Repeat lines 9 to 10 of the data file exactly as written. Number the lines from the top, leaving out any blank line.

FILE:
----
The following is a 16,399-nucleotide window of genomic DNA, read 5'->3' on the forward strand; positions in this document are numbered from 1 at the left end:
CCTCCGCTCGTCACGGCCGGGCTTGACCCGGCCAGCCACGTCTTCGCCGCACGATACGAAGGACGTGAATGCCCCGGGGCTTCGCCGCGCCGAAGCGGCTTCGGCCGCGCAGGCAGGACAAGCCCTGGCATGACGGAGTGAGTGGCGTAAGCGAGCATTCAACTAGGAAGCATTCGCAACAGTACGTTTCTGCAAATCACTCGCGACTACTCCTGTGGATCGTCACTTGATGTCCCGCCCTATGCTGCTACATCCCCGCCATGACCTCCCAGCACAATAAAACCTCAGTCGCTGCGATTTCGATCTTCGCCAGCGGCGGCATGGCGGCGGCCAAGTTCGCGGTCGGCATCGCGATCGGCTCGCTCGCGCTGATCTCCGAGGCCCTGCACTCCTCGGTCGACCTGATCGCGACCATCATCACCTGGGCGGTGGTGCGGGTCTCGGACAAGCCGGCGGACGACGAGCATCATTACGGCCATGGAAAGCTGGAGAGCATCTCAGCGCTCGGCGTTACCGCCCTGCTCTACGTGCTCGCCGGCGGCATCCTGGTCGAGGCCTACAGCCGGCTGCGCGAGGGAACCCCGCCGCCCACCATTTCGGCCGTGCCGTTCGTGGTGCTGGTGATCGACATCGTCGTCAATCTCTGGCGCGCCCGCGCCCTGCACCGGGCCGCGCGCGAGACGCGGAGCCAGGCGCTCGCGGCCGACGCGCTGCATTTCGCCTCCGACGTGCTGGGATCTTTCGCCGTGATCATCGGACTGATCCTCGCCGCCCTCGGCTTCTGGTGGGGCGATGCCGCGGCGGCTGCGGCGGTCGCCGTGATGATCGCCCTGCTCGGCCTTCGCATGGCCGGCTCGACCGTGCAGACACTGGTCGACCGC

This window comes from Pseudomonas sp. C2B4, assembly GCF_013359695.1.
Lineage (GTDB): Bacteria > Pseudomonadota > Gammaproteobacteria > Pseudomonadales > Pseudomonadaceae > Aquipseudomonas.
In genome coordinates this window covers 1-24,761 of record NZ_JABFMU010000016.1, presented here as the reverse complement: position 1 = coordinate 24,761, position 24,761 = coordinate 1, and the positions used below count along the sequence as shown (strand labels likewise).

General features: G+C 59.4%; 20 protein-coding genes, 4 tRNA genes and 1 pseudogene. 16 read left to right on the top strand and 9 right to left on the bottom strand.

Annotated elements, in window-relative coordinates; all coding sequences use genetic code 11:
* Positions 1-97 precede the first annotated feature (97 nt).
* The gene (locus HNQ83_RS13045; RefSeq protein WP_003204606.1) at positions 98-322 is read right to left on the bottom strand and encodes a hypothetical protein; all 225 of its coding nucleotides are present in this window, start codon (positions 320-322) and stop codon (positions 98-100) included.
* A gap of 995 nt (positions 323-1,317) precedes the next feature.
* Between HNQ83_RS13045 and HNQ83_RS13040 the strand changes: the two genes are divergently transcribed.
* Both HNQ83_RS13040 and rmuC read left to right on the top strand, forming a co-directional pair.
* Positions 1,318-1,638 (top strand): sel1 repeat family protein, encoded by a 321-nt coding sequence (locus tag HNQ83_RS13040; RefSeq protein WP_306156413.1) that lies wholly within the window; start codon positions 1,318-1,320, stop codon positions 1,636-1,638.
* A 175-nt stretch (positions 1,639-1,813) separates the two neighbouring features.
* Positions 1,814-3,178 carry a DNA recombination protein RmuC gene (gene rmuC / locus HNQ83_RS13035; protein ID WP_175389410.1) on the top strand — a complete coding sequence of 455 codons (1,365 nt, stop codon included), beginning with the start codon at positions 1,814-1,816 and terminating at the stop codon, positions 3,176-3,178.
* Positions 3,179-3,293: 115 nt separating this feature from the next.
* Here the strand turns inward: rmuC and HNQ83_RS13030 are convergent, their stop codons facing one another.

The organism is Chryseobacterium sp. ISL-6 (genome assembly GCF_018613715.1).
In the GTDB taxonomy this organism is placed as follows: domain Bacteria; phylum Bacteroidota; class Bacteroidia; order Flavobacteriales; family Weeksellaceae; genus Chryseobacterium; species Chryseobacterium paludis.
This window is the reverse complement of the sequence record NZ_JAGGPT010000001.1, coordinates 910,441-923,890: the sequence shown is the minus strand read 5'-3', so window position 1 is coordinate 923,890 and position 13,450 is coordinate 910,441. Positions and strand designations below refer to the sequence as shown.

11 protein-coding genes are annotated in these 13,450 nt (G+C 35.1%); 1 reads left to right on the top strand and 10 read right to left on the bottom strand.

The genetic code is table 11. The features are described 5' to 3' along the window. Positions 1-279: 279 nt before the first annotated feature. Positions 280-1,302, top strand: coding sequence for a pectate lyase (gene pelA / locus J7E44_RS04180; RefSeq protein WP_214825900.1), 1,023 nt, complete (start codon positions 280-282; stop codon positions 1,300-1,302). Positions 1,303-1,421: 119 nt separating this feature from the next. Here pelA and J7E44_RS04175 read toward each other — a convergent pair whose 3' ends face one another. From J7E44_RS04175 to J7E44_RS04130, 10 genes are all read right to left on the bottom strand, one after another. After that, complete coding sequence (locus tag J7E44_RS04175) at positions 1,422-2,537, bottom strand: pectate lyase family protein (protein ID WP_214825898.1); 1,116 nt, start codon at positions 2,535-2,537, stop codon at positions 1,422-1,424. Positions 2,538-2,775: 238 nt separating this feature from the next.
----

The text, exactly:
* The gene (locus HNQ83_RS13045; RefSeq protein WP_003204606.1) at positions 98-322 is read right to left on the bottom strand and encodes a hypothetical protein; all 225 of its coding nucleotides are present in this window, start codon (positions 320-322) and stop codon (positions 98-100) included.
* A gap of 995 nt (positions 323-1,317) precedes the next feature.